When it comes to being aware of what is happening, both experts agree that parents should look out for signs such as a sibling being excluded, unexplained bumps or bruises, cruel or negative language about the other sibling, and unkind tricks or pranks that appear targeted.

“The way in which power roles play out between kids can be indicative of bullying, as well as ongoing or regular bickering that ends in tears or fights,” says Brewer. “Any withdrawal by the victim, avoidance of interaction or mood changes can also signal that something is not right, as well as any issues at school as, sadly, kids bullied at home are more likely to be targeted at school too.”

Whilst there is no one definite reason for what causes one sibling to bully another, Brewer believes that a sense of disparity or injustice in the way that one sibling is treated over another by their parents can often be a root of the problem. Although she points out that it can also be as simple as a personality clash, whereby the siblings are just very different, with very different interests. 

Both experts concur that ongoing bullying can result in psychological, self-esteem and anxiety issues for the victim, as well as see them withdrawing from things that they previously enjoyed. Perhaps a more important concern however is one pointed out by McCormick, who says “The issue really comes when the bully grows up believing that bullying is okay, and takes that into later relationships.”

So what can parents do should they see this kind of behavior being exhibited within their home?

“It is crucial that parents intervene every time they see this behaviour happening, and set rules and be consistent with this,” says McCormick. “It is also important to follow up later with each child separately and have a chat about expectations of behaviour.”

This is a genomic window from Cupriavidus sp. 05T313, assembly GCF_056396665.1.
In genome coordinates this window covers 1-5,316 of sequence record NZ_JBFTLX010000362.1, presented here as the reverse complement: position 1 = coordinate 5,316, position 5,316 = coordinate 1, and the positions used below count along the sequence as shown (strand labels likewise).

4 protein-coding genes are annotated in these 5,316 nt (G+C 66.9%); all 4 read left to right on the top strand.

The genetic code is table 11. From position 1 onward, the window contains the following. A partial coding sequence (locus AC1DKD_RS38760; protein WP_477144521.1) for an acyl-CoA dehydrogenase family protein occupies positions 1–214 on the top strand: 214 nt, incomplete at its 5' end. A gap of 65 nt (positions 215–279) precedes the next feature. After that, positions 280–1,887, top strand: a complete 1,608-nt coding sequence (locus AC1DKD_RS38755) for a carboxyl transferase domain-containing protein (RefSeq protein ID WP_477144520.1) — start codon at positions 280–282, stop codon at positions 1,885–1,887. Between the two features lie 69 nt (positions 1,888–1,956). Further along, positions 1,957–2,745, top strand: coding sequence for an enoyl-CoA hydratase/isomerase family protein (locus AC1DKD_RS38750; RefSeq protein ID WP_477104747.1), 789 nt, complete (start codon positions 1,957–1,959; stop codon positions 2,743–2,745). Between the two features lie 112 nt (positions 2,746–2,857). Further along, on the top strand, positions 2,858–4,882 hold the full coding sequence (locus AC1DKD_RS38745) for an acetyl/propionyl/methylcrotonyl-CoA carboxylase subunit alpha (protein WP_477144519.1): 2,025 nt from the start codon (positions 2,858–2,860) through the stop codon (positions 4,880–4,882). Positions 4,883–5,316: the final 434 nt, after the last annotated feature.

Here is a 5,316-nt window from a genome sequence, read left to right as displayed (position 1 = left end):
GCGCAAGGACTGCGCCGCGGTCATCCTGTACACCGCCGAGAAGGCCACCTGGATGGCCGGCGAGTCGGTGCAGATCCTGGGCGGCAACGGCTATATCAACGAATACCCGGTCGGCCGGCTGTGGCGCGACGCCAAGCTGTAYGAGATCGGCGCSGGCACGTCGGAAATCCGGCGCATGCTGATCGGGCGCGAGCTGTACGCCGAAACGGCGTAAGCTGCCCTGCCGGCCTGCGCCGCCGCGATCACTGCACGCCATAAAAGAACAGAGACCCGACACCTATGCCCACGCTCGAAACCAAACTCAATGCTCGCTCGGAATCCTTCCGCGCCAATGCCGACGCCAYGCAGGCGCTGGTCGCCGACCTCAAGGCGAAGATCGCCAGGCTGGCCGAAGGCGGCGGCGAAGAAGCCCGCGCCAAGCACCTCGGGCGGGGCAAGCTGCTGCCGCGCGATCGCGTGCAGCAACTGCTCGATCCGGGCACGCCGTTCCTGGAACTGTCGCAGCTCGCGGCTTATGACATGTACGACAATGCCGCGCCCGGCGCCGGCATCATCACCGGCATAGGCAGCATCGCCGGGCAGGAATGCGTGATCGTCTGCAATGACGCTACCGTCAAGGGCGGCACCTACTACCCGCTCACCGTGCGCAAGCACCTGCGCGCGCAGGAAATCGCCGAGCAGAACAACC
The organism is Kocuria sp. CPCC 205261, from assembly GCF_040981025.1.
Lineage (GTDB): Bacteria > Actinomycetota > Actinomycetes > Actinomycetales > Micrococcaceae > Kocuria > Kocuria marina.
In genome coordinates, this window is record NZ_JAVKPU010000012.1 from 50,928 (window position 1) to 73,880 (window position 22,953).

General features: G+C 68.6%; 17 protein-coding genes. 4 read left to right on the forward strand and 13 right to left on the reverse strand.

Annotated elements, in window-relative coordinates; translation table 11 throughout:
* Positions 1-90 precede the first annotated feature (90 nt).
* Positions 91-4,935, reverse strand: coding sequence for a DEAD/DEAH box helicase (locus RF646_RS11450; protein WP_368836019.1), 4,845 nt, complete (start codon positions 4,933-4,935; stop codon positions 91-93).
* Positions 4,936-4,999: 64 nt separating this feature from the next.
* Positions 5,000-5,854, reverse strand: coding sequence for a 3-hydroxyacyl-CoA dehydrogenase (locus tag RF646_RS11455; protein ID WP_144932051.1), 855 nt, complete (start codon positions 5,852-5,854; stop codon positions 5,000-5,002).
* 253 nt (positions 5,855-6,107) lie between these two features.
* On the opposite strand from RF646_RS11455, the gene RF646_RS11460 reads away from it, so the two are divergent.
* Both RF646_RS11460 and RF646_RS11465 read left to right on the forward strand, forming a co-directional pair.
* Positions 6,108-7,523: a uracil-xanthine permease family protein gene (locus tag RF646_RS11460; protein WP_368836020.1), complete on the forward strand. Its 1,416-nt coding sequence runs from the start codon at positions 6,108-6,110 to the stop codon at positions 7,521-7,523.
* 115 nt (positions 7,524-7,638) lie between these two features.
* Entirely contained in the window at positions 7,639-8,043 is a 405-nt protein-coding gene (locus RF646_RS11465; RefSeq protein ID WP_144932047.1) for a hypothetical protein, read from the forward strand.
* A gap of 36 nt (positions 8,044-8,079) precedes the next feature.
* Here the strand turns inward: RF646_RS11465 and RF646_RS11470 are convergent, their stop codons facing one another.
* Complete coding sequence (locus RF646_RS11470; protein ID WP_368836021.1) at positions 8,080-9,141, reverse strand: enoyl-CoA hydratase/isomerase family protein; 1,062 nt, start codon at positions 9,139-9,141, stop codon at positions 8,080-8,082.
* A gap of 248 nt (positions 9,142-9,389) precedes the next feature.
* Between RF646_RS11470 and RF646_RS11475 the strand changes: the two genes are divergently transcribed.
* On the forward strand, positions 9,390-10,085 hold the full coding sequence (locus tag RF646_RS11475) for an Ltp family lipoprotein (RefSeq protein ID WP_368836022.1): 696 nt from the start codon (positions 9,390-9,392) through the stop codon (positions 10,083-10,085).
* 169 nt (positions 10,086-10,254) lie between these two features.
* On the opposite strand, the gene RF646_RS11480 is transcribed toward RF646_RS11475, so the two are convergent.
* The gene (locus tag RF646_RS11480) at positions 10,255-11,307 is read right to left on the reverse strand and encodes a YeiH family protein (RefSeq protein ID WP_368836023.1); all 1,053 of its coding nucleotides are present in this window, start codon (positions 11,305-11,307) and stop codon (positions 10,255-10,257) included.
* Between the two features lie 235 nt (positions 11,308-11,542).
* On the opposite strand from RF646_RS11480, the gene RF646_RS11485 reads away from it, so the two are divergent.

Brewer also offers the following advice;

  • Set clear boundaries on what is play fighting and what is bullying.
  • Talk about what the differences are and how people might feel when things go too far, how to know what is too far.
  • Make it clear that its not 'dobbing' to report bullying or situations in which you are hurt or upset, but to do this when it happens and not leave it.
  • Help victims develop assertive ways of reporting the bullying and being listened to (sometimes the 'dibber dobber' voice is what stops adults taking it seriously and listening).
  • Address behaviours with both children.
  • Don't overlook it as something that is normal, and something that the kids will grow out of.
  • Spend individual time with each child as well as time all together - make it clear that there are no favourites.
  • Address issues with kids who perceive injustice between siblings.
  • Model the ways of interacting with your children as per how you want them to act.
  • Use reward charts for pro-social behaviour.